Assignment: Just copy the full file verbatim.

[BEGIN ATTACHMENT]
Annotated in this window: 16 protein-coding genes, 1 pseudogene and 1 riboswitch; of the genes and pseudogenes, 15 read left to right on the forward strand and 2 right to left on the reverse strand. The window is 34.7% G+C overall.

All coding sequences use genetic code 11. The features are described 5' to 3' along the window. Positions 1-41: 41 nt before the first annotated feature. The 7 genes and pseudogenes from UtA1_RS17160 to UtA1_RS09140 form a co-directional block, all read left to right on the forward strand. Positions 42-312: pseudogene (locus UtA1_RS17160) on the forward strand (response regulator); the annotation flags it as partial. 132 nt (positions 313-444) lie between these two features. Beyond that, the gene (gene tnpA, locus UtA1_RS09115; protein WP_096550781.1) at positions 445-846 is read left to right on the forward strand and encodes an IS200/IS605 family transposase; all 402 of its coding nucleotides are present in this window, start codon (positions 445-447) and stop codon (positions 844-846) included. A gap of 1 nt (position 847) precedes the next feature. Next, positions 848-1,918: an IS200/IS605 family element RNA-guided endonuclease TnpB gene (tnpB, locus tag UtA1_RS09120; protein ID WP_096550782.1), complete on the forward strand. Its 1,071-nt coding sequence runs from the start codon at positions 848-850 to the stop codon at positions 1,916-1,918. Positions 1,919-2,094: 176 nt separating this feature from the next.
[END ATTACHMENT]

Annotated in this window: 16 protein-coding genes, 1 pseudogene and 1 riboswitch; of the genes and pseudogenes, 15 read left to right on the forward strand and 2 right to left on the reverse strand. The window is 34.7% G+C overall.

All coding sequences use genetic code 11. The features are described 5' to 3' along the window. Positions 1-41: 41 nt before the first annotated feature. The 7 genes and pseudogenes from UtA1_RS17160 to UtA1_RS09140 form a co-directional block, all read left to right on the forward strand. Positions 42-312: pseudogene (locus UtA1_RS17160) on the forward strand (response regulator); the annotation flags it as partial. 132 nt (positions 313-444) lie between these two features. Beyond that, the gene (gene tnpA, locus UtA1_RS09115; protein WP_096550781.1) at positions 445-846 is read left to right on the forward strand and encodes an IS200/IS605 family transposase; all 402 of its coding nucleotides are present in this window, start codon (positions 445-447) and stop codon (positions 844-846) included. A gap of 1 nt (position 847) precedes the next feature. Next, positions 848-1,918: an IS200/IS605 family element RNA-guided endonuclease TnpB gene (tnpB, locus tag UtA1_RS09120; protein ID WP_096550782.1), complete on the forward strand. Its 1,071-nt coding sequence runs from the start codon at positions 848-850 to the stop codon at positions 1,916-1,918. Positions 1,919-2,094: 176 nt separating this feature from the next.